You are here

BIMR Seminar Series - Michael Hayward - Oxford - UK

Event Date: 
Monday, May 1, 2017 - 3:30pm to 5:00pm

Title: Topochemical Reduction and Anion Exchange as a Route to Novel Electronic Materials

Abstract: Transition-metal oxides are the subject of intensive study due to the wide variety of physical and chemical properties they can exhibit. However, the search for new transition-metal oxides is hampered by the refractory nature of metal oxides, which requires the majority of synthesis approaches to operate at high temperature under thermodynamic control, precluding the preparation of metastable phases and thus limiting the variety of compounds that can be prepared. The topochemical (structure conserving) manipulation of complex oxides offers access to metastable phases by exploiting the small differences in the low-temperature mobility of the different species in extended oxide lattices. For example, in many complex metal-oxide lattices the oxide anions are more mobile than the cations at low temperatures. Thus, if the correct reagents are used, oxide anions can be removed, inserted or exchanged, while the cation framework remains largely unchanged, allowing the preparation of phases which cannot be synthesised by conventional high-temperature routes. Binary metal hydrides can act as highly effective reducing agents for the extraction of oxide anions from complex transition metal oxides, allowing the preparation of novel phases containing transition metal centres in unusually low oxidations state and/or unusual coordination environments. By applying these reagents to complex oxides containing heavy transition metals, novel phases containing 4d or 5d transition metals (Ru, Rh, Ir) in extremely low oxidation states, can be prepared and their electronic interactions studied.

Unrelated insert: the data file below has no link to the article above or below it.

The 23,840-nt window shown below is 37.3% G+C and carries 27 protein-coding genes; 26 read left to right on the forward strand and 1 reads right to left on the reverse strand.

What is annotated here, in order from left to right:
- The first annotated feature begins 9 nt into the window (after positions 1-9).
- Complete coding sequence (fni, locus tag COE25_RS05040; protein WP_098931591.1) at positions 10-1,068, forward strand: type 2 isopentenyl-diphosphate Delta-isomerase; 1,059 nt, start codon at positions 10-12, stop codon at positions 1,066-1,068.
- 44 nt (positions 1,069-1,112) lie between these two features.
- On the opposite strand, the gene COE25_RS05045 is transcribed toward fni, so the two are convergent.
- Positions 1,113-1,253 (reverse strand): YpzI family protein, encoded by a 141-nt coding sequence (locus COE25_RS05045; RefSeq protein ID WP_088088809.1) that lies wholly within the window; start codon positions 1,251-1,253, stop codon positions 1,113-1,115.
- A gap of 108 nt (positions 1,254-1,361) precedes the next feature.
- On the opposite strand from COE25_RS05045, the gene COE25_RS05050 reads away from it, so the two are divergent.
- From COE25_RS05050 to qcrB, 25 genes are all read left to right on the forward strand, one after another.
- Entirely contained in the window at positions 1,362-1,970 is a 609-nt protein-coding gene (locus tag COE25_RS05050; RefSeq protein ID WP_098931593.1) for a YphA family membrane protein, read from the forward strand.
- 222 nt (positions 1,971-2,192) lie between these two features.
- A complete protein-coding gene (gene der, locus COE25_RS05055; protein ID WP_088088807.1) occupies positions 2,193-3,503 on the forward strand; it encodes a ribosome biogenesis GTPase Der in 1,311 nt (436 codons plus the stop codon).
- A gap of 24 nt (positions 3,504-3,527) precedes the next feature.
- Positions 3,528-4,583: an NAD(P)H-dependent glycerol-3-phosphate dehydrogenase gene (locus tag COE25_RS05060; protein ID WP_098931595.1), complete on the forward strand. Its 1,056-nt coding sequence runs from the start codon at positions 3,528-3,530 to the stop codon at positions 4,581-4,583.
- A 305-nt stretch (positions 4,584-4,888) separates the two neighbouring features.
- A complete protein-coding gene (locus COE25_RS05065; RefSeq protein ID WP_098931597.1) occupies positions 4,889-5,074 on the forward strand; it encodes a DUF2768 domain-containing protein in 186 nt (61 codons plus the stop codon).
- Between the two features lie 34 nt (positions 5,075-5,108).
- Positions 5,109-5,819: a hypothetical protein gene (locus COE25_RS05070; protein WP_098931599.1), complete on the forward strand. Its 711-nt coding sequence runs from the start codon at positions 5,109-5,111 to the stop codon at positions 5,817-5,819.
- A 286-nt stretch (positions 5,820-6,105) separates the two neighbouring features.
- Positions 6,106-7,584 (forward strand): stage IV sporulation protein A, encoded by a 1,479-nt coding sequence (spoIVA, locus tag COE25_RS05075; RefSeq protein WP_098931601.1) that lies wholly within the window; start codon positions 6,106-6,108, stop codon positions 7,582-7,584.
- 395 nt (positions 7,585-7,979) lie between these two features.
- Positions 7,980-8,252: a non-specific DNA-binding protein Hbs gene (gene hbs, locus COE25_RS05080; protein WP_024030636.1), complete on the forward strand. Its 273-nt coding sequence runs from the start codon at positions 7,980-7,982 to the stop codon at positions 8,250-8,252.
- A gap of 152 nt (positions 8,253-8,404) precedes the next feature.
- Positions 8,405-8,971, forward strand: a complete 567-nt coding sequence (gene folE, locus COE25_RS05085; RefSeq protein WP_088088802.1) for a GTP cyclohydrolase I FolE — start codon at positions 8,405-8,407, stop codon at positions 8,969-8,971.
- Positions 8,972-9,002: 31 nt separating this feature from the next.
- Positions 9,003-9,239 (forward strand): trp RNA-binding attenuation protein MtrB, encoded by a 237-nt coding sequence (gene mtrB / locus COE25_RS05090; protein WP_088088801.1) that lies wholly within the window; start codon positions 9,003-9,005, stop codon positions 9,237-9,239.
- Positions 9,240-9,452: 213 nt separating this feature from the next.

Bio: Michael Hayward completed his D.Phil. in Oxford under the supervision of Prof. M. J. Rosseinsky. After completing a period of post-doctoral research with Prof. R. J. Cava at Princeton University he returned to Oxford, initially as a Royal Society University Research Fellow and is now a Professor of Inorganic Chemistry and Fellow of Somerville College.

Event Location: 
Location Details: